Testimony of M. Picard, who served with Domery throughout his service in the French Army and was interned with him in Liverpool.

Domery later joined the French Revolutionary Army, astonishing his fellow soldiers with his peculiar eating habits and insatiable appetite. Despite receiving double rations and buying extra food with his pay, he still experienced severe hunger. While stationed near Paris, he consumed 174 cats in a year, leaving only the skins and bones, and resorted to eating 4 to 5 pounds of grass daily when other food was scarce.

The Hoche, on which Domery attempted to eat a sailors leg.

His preference was for raw meat over cooked, with raw bullock's liver being his favorite dish, although he would consume any available meat. While aboard the French ship Hoche, a sailor lost his leg to cannon fire, and Domery seized the severed limb and began eating it until another crew member intervened and tossed it into the sea.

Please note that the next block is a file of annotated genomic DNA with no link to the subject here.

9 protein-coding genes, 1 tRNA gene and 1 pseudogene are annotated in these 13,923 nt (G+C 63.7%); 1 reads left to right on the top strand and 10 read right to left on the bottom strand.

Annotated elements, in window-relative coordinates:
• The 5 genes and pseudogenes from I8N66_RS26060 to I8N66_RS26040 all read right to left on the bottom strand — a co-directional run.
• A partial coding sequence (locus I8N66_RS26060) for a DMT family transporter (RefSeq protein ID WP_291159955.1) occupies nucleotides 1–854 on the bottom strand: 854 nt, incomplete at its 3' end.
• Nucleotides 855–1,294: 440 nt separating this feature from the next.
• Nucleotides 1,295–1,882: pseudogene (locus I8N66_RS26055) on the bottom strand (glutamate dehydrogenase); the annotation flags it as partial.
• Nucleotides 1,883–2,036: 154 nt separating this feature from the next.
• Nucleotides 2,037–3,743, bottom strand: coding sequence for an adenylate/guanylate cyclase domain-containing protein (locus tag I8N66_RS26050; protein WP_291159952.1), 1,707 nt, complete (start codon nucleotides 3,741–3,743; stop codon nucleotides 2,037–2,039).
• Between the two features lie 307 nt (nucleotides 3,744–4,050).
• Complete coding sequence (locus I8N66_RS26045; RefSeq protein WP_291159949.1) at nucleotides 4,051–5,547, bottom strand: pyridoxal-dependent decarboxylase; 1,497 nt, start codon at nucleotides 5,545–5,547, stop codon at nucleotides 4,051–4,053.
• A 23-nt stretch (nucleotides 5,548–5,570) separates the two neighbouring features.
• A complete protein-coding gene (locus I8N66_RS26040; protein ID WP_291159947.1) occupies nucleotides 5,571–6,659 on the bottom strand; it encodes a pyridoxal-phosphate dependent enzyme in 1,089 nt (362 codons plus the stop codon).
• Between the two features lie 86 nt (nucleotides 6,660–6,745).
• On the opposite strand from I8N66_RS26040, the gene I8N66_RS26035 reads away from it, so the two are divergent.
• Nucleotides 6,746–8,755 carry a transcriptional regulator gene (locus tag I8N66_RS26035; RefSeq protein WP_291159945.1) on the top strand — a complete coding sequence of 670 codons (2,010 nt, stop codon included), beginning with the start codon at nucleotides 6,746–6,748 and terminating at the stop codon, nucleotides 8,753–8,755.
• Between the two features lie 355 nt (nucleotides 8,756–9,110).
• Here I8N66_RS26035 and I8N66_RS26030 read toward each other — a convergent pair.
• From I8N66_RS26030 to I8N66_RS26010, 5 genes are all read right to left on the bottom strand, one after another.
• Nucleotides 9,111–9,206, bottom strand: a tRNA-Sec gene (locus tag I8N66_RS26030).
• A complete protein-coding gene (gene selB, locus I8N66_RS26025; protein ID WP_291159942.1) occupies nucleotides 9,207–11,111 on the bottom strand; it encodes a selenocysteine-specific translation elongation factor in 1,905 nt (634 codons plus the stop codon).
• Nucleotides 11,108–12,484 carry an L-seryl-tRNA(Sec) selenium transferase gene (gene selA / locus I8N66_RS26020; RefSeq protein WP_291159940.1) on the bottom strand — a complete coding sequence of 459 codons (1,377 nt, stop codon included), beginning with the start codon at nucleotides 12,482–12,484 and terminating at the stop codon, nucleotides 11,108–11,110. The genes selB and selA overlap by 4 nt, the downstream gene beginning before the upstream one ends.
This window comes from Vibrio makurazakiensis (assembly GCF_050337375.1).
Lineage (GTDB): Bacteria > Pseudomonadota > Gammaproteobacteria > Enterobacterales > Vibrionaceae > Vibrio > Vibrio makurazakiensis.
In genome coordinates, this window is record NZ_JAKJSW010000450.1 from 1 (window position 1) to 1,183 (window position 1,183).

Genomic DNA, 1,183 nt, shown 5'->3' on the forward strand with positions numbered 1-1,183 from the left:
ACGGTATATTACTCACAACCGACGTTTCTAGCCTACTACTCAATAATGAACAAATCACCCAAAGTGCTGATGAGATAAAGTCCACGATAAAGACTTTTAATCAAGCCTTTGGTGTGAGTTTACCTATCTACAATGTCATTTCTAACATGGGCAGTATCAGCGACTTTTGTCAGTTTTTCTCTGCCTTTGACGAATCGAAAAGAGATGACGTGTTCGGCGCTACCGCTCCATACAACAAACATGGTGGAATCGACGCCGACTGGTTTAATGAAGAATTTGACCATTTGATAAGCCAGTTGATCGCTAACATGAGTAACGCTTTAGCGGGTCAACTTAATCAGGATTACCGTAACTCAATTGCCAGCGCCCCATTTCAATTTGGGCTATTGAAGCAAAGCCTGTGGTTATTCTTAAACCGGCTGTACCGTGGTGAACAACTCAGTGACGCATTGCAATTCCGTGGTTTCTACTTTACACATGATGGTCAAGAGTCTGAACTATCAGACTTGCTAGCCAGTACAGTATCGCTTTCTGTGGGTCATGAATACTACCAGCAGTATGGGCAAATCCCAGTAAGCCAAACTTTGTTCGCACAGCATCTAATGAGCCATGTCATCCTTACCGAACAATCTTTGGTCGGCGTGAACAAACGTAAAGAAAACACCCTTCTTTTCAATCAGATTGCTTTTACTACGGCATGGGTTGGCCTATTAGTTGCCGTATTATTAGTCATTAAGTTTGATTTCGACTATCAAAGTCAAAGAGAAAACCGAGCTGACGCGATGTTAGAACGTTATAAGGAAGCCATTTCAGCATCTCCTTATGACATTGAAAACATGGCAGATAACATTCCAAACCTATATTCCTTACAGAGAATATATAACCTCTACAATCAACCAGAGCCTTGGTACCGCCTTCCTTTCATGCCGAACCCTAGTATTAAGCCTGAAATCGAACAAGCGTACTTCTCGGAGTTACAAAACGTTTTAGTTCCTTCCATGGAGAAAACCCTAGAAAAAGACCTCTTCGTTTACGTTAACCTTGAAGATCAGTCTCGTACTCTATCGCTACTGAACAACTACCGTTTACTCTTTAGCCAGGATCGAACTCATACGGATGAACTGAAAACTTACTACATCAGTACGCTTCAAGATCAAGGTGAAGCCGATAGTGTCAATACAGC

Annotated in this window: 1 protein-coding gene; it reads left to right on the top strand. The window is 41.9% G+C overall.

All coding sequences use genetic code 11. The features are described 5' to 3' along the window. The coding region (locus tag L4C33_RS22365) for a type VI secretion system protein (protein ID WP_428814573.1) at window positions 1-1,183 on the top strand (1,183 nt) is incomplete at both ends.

In October 1798, the Royal Navy led by Sir John Borlase Warren captured the Hoche near the coast of Ireland, resulting in the internment of Domery and others in a prison camp close to Liverpool.Domery's extraordinary appetite surprised the British guards, who eventually agreed to double his rations. Despite this increase, his hunger persisted, leading to a further augmentation of his daily food allowance to that of ten men. During this period, prisoners of war were provided rations by the country of the army they had served in. A French prisoner typically received a daily ration of 26 ounces (740 g) of bread, half a pound (230 g) of vegetables, and 2 ounces (57 g) of butter or 6 ounces (170 g) of cheese.


Domery's insatiable hunger led him to consume the prison cat and "at least 20 rats" that entered his cell. He also ingested the medications of fellow prisoners who declined to take them, seemingly without any negative consequences. Records indicate that he would even eat the candles from the prison.